However, using a blowtorch with resin must be done with extreme caution. Considering there is already an exothermic reaction taking place that causes the resin to heat up before it hardens, applying additional heat to the surface should be done in extreme moderation and in following the recommendations of the product details. Otherwise, this “convenient” trick could result in catastrophic blows to your entire project.

How to Prevent Resin from Getting Too Hot?

So, at this point, you can recognize that it is entirely normal for resin to become hot during the curing process (because of the exothermic reaction taking place). Still, you want to follow the product recommendations to ensure that the resin does not reach temperatures outside of its recommended range. Are there effective ways to prevent the resin from becoming too hot?

To prevent resin from getting too hot, consider the following: use the recommendations from the product description in terms of environmental temperature, pour depth, container size, and pouring instructions. Then, avoid heating the resin before pouring and use caution when heating after the pour.

Let’s take a closer look.

Use the recommendations from the product description.

Not all resins are made the same, and if you are used to using one type of resin and then switch to a different brand, you might be surprised at the differences that you find. This can include how deep you can pour the epoxy in each layer as well as the recommended environmental temperature range to keep the epoxy in storage, while pouring, during the curing process, and upon completion. Read the directions. It can save you big time.

Use an appropriately sized container.

Using a container that is both sized appropriately for your project and for the type of resin that you are using is incredibly important in preventing your resin from overheating. Be sure that the container you are using follows the recommended depth for your resin as well as meeting the other dimensions for use with wood or another type of material.

Pour more, thinner layers.

When in doubt, it is better to pour your resin in thinner layers and have to repeat the process a few more times than it is to pour over the recommended depth. Not only will your resin have a better shot at hardening appropriately when you follow the appropriate pour recommendation, but it will also be less likely to overheat and crack.

Use a deep pour resin.

If you are anything like me, and you enjoy the satisfaction of watching your project come to life more quickly, then you should opt for a deep pour resin. This type of product will allow you to pour fewer, deeper layers of resin on your project without as great of a risk of overheating. Using the right types of products for your project is an investment worth considering.

Avoid heating the resin and hardener mixture before pouring.

Some people like to moderately heat up their resin and hardening agent mixture before beginning the pouring process as they say this helps to reduce the formation of bubbles. However, this is a risky move considering this additional heat added prior to the curing process can actually cause harm to the overall process. Instead, carefully use alternative methods for, say, reducing the bubbles as they form once the product has been poured and begins to cure.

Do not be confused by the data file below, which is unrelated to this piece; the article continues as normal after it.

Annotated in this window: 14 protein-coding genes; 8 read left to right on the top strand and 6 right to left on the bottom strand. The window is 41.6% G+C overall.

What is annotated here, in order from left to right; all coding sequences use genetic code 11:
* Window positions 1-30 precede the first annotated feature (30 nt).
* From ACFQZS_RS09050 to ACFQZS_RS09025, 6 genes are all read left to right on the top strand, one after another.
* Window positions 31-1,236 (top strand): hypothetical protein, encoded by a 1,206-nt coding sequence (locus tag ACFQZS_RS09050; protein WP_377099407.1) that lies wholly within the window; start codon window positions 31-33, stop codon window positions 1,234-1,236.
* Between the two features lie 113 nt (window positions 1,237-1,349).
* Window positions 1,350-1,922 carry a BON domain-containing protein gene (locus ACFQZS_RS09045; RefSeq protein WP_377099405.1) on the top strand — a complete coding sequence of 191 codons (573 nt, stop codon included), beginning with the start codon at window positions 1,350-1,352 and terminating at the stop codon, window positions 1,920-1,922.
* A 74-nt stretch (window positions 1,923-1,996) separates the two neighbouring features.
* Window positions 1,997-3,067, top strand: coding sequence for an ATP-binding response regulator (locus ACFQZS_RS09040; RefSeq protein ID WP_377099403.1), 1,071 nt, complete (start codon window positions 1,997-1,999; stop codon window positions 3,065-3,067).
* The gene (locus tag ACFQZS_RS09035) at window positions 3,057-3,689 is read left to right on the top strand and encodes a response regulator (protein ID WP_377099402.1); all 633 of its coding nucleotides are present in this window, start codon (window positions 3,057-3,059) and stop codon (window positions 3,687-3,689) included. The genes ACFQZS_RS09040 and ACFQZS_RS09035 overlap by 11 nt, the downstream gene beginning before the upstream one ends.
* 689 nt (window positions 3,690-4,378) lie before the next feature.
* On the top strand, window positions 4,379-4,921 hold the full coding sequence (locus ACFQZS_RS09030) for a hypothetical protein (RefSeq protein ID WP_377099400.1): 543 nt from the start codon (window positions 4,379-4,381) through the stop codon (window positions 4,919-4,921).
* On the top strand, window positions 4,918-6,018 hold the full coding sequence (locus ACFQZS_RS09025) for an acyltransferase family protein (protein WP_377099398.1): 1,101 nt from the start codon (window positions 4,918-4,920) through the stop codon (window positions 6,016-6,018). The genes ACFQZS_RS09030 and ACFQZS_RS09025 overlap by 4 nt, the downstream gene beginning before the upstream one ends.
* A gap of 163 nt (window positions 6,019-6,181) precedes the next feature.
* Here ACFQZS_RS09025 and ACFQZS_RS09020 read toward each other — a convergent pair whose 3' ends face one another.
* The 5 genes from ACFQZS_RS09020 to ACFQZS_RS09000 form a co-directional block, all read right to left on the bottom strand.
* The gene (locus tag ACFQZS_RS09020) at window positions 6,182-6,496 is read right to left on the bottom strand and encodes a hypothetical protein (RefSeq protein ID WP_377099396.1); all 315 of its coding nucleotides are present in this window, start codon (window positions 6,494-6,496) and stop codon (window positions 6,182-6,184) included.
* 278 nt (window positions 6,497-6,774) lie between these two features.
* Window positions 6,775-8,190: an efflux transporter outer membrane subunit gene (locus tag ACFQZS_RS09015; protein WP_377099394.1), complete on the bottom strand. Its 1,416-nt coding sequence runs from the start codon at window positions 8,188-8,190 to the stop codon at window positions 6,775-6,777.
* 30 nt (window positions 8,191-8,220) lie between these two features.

Use moderate amounts of coloring pigments.

Adding different types of coloring pigment products to your resin mixture can actually throw off the balance of the components. This can mean that the excessive use of mica powder pigments, for example, in your resin and hardening agent mixture could slightly disrupt the reaction that will take place during the cure. To avoid this causing your resin to heat up excessively, simply use high-quality pigments and use a moderate amount for coloring your resin.

Work in a cool environment.

Going back to product recommendations, be sure to follow the appropriate temperature range for pouring the resin you are using. You will find a common range of 70-80℉, but I have poured at slightly lower than this range due to the natural environment where I live, and I have never had an issue. While you will need the area you are working in not to be too much colder than the recommended range, you definitely do not want it to be hotter.

Add fans before or during the curing process.

If you are noticing that the resin is beginning to overheat (or beginning to smoke), or you are working in an environment that is warmer than the recommended temperature range for your product, you can carefully place fans in your workspace to reduce the temperature. Just be sure that the fans are aimed appropriately so as to not stir up dust and other particles that could ruin the clean surface of your resin if they were to land in your pour.

Damien Madeira

Damien has been doing woodworking for the last 5 years. He began as a hobbyist with hand tools and slowly worked his way up to own larger machines and mill rough wood into beautiful creations. While still considering himself a hobbyist, he has a passion for woodworking and enjoys working with epoxy as well.